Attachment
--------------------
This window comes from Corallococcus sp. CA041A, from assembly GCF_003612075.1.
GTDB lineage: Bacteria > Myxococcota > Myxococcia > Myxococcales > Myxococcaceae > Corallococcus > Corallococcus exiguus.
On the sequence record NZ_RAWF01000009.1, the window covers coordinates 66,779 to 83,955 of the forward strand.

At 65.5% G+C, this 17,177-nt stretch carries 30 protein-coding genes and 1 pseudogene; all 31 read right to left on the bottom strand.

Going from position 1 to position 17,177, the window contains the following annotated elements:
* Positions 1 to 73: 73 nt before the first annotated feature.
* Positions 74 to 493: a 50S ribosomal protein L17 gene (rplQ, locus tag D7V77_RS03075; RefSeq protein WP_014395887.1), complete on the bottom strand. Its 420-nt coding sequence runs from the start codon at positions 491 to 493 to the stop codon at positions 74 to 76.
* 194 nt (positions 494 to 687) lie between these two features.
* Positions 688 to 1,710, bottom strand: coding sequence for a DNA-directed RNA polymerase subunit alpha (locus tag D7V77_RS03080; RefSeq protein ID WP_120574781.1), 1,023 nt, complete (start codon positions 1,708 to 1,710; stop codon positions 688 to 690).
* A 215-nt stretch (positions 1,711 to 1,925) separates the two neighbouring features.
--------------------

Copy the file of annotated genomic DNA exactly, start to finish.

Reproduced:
This window comes from Corallococcus sp. CA041A, from assembly GCF_003612075.1.
GTDB lineage: Bacteria > Myxococcota > Myxococcia > Myxococcales > Myxococcaceae > Corallococcus > Corallococcus exiguus.
On the sequence record NZ_RAWF01000009.1, the window covers coordinates 66,779 to 83,955 of the forward strand.

At 65.5% G+C, this 17,177-nt stretch carries 30 protein-coding genes and 1 pseudogene; all 31 read right to left on the bottom strand.

Going from position 1 to position 17,177, the window contains the following annotated elements:
* Positions 1 to 73: 73 nt before the first annotated feature.
* Positions 74 to 493: a 50S ribosomal protein L17 gene (rplQ, locus tag D7V77_RS03075; RefSeq protein WP_014395887.1), complete on the bottom strand. Its 420-nt coding sequence runs from the start codon at positions 491 to 493 to the stop codon at positions 74 to 76.
* 194 nt (positions 494 to 687) lie between these two features.
* Positions 688 to 1,710, bottom strand: coding sequence for a DNA-directed RNA polymerase subunit alpha (locus tag D7V77_RS03080; RefSeq protein ID WP_120574781.1), 1,023 nt, complete (start codon positions 1,708 to 1,710; stop codon positions 688 to 690).
* A 215-nt stretch (positions 1,711 to 1,925) separates the two neighbouring features.